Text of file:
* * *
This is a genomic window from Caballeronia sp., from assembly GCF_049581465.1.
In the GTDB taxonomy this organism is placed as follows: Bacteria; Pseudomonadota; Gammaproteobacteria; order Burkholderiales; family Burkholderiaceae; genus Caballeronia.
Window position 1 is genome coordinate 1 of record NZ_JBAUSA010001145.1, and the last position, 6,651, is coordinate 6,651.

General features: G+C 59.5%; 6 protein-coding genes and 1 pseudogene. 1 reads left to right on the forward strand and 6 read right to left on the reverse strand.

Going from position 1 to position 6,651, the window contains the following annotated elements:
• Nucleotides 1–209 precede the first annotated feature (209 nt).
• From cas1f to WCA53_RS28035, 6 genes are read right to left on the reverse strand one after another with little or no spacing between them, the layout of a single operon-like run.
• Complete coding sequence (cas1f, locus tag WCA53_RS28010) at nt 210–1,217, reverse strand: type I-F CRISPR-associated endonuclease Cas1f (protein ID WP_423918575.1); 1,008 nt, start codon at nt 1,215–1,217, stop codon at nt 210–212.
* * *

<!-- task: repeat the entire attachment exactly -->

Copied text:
This is a genomic window from Caballeronia sp., from assembly GCF_049581465.1.
In the GTDB taxonomy this organism is placed as follows: Bacteria; Pseudomonadota; Gammaproteobacteria; order Burkholderiales; family Burkholderiaceae; genus Caballeronia.
Window position 1 is genome coordinate 1 of record NZ_JBAUSA010001145.1, and the last position, 6,651, is coordinate 6,651.

General features: G+C 59.5%; 6 protein-coding genes and 1 pseudogene. 1 reads left to right on the forward strand and 6 read right to left on the reverse strand.

Going from position 1 to position 6,651, the window contains the following annotated elements:
• Nucleotides 1–209 precede the first annotated feature (209 nt).
• From cas1f to WCA53_RS28035, 6 genes are read right to left on the reverse strand one after another with little or no spacing between them, the layout of a single operon-like run.
• Complete coding sequence (cas1f, locus tag WCA53_RS28010) at nt 210–1,217, reverse strand: type I-F CRISPR-associated endonuclease Cas1f (protein ID WP_423918575.1); 1,008 nt, start codon at nt 1,215–1,217, stop codon at nt 210–212.